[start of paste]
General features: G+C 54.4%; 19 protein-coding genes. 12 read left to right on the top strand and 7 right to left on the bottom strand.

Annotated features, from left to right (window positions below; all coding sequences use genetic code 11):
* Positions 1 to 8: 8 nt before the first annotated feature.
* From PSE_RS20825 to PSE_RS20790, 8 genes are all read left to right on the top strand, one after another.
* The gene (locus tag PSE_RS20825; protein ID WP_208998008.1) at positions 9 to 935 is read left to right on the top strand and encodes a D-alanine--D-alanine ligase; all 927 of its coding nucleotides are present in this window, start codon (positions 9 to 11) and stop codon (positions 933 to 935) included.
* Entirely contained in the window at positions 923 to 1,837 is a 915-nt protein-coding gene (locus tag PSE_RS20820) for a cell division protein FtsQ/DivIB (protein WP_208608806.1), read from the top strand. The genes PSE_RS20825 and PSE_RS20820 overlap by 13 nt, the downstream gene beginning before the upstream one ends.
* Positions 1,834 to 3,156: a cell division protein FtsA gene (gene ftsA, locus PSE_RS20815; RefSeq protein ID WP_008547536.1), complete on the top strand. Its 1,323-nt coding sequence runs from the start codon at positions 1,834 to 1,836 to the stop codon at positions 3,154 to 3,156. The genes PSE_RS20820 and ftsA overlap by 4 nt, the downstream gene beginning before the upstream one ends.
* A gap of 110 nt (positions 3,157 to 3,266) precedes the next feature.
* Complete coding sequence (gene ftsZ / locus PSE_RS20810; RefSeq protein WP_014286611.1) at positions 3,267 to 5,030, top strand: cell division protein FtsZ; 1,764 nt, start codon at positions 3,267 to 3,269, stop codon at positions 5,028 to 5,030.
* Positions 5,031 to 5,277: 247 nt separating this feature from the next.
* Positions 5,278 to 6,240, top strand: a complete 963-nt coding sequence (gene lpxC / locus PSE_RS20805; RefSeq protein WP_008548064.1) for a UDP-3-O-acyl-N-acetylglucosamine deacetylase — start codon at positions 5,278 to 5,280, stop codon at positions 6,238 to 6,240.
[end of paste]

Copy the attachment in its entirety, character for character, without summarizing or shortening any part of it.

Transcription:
General features: G+C 54.4%; 19 protein-coding genes. 12 read left to right on the top strand and 7 right to left on the bottom strand.

Annotated features, from left to right (window positions below; all coding sequences use genetic code 11):
* Positions 1 to 8: 8 nt before the first annotated feature.
* From PSE_RS20825 to PSE_RS20790, 8 genes are all read left to right on the top strand, one after another.
* The gene (locus tag PSE_RS20825; protein ID WP_208998008.1) at positions 9 to 935 is read left to right on the top strand and encodes a D-alanine--D-alanine ligase; all 927 of its coding nucleotides are present in this window, start codon (positions 9 to 11) and stop codon (positions 933 to 935) included.
* Entirely contained in the window at positions 923 to 1,837 is a 915-nt protein-coding gene (locus tag PSE_RS20820) for a cell division protein FtsQ/DivIB (protein WP_208608806.1), read from the top strand. The genes PSE_RS20825 and PSE_RS20820 overlap by 13 nt, the downstream gene beginning before the upstream one ends.
* Positions 1,834 to 3,156: a cell division protein FtsA gene (gene ftsA, locus PSE_RS20815; RefSeq protein ID WP_008547536.1), complete on the top strand. Its 1,323-nt coding sequence runs from the start codon at positions 1,834 to 1,836 to the stop codon at positions 3,154 to 3,156. The genes PSE_RS20820 and ftsA overlap by 4 nt, the downstream gene beginning before the upstream one ends.
* A gap of 110 nt (positions 3,157 to 3,266) precedes the next feature.
* Complete coding sequence (gene ftsZ / locus PSE_RS20810; RefSeq protein WP_014286611.1) at positions 3,267 to 5,030, top strand: cell division protein FtsZ; 1,764 nt, start codon at positions 3,267 to 3,269, stop codon at positions 5,028 to 5,030.
* Positions 5,031 to 5,277: 247 nt separating this feature from the next.
* Positions 5,278 to 6,240, top strand: a complete 963-nt coding sequence (gene lpxC / locus PSE_RS20805; RefSeq protein WP_008548064.1) for a UDP-3-O-acyl-N-acetylglucosamine deacetylase — start codon at positions 5,278 to 5,280, stop codon at positions 6,238 to 6,240.